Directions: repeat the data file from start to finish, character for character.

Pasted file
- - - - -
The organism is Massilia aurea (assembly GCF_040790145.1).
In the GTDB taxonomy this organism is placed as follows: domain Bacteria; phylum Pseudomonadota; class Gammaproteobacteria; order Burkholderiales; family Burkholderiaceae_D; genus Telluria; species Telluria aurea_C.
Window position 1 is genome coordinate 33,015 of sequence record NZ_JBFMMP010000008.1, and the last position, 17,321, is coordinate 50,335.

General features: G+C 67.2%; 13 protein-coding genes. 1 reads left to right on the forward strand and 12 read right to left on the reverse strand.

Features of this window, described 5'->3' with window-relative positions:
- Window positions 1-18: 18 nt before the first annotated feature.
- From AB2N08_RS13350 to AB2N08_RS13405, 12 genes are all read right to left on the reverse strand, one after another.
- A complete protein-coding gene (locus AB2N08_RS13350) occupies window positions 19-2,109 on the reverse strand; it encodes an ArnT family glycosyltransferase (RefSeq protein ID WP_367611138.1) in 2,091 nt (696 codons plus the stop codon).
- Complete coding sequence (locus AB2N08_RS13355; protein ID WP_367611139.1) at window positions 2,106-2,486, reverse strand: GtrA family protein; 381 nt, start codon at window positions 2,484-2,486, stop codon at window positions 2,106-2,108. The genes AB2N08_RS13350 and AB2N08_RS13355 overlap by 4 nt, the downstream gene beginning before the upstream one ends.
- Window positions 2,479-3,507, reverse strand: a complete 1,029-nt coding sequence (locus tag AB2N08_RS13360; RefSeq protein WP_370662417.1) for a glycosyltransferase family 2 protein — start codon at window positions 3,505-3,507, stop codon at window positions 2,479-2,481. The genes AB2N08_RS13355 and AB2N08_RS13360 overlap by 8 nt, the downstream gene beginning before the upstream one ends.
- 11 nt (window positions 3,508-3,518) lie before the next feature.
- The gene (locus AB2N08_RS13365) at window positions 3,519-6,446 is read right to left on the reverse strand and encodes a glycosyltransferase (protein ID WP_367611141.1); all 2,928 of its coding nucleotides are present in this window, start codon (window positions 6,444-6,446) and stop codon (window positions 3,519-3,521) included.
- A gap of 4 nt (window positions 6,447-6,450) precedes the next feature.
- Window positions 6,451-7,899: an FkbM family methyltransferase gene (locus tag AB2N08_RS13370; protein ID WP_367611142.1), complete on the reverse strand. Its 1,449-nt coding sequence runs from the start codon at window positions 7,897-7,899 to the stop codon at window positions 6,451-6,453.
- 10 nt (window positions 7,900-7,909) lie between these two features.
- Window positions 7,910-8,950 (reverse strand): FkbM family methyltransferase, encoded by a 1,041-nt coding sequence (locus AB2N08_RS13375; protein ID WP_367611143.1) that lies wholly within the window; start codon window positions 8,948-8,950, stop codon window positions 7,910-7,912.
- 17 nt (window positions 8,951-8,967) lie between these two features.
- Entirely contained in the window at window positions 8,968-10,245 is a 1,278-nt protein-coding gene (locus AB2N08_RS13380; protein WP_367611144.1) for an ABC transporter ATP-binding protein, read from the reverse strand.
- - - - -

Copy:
The organism is Massilia aurea (assembly GCF_040790145.1).
In the GTDB taxonomy this organism is placed as follows: domain Bacteria; phylum Pseudomonadota; class Gammaproteobacteria; order Burkholderiales; family Burkholderiaceae_D; genus Telluria; species Telluria aurea_C.
Window position 1 is genome coordinate 33,015 of sequence record NZ_JBFMMP010000008.1, and the last position, 17,321, is coordinate 50,335.

General features: G+C 67.2%; 13 protein-coding genes. 1 reads left to right on the forward strand and 12 read right to left on the reverse strand.

Features of this window, described 5'->3' with window-relative positions:
- Window positions 1-18: 18 nt before the first annotated feature.
- From AB2N08_RS13350 to AB2N08_RS13405, 12 genes are all read right to left on the reverse strand, one after another.
- A complete protein-coding gene (locus AB2N08_RS13350) occupies window positions 19-2,109 on the reverse strand; it encodes an ArnT family glycosyltransferase (RefSeq protein ID WP_367611138.1) in 2,091 nt (696 codons plus the stop codon).
- Complete coding sequence (locus AB2N08_RS13355; protein ID WP_367611139.1) at window positions 2,106-2,486, reverse strand: GtrA family protein; 381 nt, start codon at window positions 2,484-2,486, stop codon at window positions 2,106-2,108. The genes AB2N08_RS13350 and AB2N08_RS13355 overlap by 4 nt, the downstream gene beginning before the upstream one ends.
- Window positions 2,479-3,507, reverse strand: a complete 1,029-nt coding sequence (locus tag AB2N08_RS13360; RefSeq protein WP_370662417.1) for a glycosyltransferase family 2 protein — start codon at window positions 3,505-3,507, stop codon at window positions 2,479-2,481. The genes AB2N08_RS13355 and AB2N08_RS13360 overlap by 8 nt, the downstream gene beginning before the upstream one ends.
- 11 nt (window positions 3,508-3,518) lie before the next feature.
- The gene (locus AB2N08_RS13365) at window positions 3,519-6,446 is read right to left on the reverse strand and encodes a glycosyltransferase (protein ID WP_367611141.1); all 2,928 of its coding nucleotides are present in this window, start codon (window positions 6,444-6,446) and stop codon (window positions 3,519-3,521) included.
- A gap of 4 nt (window positions 6,447-6,450) precedes the next feature.
- Window positions 6,451-7,899: an FkbM family methyltransferase gene (locus tag AB2N08_RS13370; protein ID WP_367611142.1), complete on the reverse strand. Its 1,449-nt coding sequence runs from the start codon at window positions 7,897-7,899 to the stop codon at window positions 6,451-6,453.
- 10 nt (window positions 7,900-7,909) lie between these two features.
- Window positions 7,910-8,950 (reverse strand): FkbM family methyltransferase, encoded by a 1,041-nt coding sequence (locus AB2N08_RS13375; protein ID WP_367611143.1) that lies wholly within the window; start codon window positions 8,948-8,950, stop codon window positions 7,910-7,912.
- 17 nt (window positions 8,951-8,967) lie between these two features.
- Entirely contained in the window at window positions 8,968-10,245 is a 1,278-nt protein-coding gene (locus AB2N08_RS13380; protein WP_367611144.1) for an ABC transporter ATP-binding protein, read from the reverse strand.